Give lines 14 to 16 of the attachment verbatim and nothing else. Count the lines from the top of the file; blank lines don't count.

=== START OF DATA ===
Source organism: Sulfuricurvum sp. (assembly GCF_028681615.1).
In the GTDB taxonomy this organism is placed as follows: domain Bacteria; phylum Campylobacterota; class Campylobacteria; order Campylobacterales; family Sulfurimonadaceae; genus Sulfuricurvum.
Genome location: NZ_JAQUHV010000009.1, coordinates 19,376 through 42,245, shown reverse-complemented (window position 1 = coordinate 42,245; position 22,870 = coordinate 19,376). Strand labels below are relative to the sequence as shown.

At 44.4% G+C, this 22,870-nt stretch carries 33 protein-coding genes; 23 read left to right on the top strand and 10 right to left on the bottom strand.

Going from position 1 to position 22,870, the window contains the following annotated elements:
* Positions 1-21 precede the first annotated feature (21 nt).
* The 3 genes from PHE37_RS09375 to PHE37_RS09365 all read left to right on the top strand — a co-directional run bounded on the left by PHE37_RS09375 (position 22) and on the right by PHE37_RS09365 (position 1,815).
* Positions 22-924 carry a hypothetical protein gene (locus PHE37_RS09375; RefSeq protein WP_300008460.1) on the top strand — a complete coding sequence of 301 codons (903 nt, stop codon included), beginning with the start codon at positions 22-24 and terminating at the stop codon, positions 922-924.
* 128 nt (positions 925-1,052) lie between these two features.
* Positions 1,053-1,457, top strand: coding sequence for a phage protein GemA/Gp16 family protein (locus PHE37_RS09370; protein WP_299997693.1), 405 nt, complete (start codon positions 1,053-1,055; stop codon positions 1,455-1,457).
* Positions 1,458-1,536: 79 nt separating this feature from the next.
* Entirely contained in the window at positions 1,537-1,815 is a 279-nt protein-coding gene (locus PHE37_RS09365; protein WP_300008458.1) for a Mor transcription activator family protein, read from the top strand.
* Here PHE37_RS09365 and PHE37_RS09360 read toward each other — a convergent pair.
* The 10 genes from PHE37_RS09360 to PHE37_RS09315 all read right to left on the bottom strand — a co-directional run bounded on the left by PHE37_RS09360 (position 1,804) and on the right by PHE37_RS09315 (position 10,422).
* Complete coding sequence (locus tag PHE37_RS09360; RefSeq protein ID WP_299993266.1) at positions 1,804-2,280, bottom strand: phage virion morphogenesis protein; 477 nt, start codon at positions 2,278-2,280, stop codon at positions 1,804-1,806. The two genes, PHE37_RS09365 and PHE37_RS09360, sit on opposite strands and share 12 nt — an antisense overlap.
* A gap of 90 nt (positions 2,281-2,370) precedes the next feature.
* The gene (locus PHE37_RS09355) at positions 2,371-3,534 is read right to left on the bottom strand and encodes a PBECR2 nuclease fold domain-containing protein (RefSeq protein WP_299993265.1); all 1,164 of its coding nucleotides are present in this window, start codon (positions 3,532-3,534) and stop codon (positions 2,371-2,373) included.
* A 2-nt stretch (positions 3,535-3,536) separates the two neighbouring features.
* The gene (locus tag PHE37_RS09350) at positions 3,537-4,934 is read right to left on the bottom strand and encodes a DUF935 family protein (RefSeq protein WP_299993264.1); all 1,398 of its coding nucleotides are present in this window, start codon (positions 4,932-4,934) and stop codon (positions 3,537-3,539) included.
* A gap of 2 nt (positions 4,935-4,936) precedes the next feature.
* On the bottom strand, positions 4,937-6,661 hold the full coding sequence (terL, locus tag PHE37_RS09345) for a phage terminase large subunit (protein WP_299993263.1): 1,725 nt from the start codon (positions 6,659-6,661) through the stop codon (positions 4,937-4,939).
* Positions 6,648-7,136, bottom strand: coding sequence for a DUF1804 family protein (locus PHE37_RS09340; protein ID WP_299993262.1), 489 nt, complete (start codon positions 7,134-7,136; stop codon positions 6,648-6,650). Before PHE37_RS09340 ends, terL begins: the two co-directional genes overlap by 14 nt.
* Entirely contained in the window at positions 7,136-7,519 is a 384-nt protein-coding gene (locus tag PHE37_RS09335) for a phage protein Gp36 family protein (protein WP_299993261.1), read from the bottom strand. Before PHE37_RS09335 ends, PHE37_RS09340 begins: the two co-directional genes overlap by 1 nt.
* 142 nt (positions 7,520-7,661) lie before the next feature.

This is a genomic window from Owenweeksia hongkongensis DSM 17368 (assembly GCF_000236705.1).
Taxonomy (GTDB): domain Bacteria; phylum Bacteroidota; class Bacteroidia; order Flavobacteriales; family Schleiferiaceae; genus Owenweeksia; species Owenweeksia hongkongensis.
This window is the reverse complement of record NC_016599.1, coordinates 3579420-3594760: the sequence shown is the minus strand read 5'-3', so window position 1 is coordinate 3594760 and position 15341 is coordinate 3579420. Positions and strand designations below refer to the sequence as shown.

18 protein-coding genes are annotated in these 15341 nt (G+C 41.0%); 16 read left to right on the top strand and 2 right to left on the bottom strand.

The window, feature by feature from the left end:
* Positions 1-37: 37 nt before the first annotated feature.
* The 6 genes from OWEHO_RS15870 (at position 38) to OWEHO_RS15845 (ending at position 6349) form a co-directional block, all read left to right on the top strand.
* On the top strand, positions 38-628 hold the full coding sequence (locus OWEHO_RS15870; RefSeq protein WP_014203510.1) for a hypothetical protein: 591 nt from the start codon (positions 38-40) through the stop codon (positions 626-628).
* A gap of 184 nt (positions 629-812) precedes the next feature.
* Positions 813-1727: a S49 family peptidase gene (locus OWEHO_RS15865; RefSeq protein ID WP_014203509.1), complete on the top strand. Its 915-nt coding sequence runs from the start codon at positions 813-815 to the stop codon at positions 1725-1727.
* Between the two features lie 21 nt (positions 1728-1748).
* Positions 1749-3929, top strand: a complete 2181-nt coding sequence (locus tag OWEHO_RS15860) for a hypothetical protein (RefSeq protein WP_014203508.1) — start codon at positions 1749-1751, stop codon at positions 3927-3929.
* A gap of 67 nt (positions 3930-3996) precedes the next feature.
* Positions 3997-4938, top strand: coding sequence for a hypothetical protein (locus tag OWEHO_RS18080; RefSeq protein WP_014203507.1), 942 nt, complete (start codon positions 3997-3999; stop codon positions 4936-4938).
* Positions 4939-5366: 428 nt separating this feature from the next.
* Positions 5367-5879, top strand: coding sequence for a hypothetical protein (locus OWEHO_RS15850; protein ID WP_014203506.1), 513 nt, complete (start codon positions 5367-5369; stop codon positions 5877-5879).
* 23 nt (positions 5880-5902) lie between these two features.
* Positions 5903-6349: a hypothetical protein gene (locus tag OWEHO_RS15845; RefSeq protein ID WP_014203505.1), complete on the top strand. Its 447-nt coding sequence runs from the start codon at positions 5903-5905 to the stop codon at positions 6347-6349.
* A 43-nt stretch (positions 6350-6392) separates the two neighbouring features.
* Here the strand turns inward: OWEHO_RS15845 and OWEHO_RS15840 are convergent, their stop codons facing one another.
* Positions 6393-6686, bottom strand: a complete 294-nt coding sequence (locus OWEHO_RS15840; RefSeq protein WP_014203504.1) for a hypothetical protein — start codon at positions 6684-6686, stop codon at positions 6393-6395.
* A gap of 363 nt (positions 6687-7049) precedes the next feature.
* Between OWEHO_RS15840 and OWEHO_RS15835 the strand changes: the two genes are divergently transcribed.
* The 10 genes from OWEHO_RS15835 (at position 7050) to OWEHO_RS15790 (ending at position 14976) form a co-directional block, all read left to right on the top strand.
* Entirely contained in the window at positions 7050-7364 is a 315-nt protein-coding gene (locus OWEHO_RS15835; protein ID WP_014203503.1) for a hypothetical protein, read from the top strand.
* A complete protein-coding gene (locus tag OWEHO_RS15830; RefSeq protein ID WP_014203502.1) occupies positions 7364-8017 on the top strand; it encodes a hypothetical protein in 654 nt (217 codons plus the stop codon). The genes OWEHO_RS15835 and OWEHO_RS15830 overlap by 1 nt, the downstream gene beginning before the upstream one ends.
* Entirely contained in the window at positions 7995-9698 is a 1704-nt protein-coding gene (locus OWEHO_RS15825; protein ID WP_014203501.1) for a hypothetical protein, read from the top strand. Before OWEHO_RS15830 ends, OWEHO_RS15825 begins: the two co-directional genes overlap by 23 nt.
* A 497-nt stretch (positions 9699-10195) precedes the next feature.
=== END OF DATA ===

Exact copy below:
* The 10 genes from PHE37_RS09360 to PHE37_RS09315 all read right to left on the bottom strand — a co-directional run bounded on the left by PHE37_RS09360 (position 1,804) and on the right by PHE37_RS09315 (position 10,422).
* Complete coding sequence (locus tag PHE37_RS09360; RefSeq protein ID WP_299993266.1) at positions 1,804-2,280, bottom strand: phage virion morphogenesis protein; 477 nt, start codon at positions 2,278-2,280, stop codon at positions 1,804-1,806. The two genes, PHE37_RS09365 and PHE37_RS09360, sit on opposite strands and share 12 nt — an antisense overlap.
* A gap of 90 nt (positions 2,281-2,370) precedes the next feature.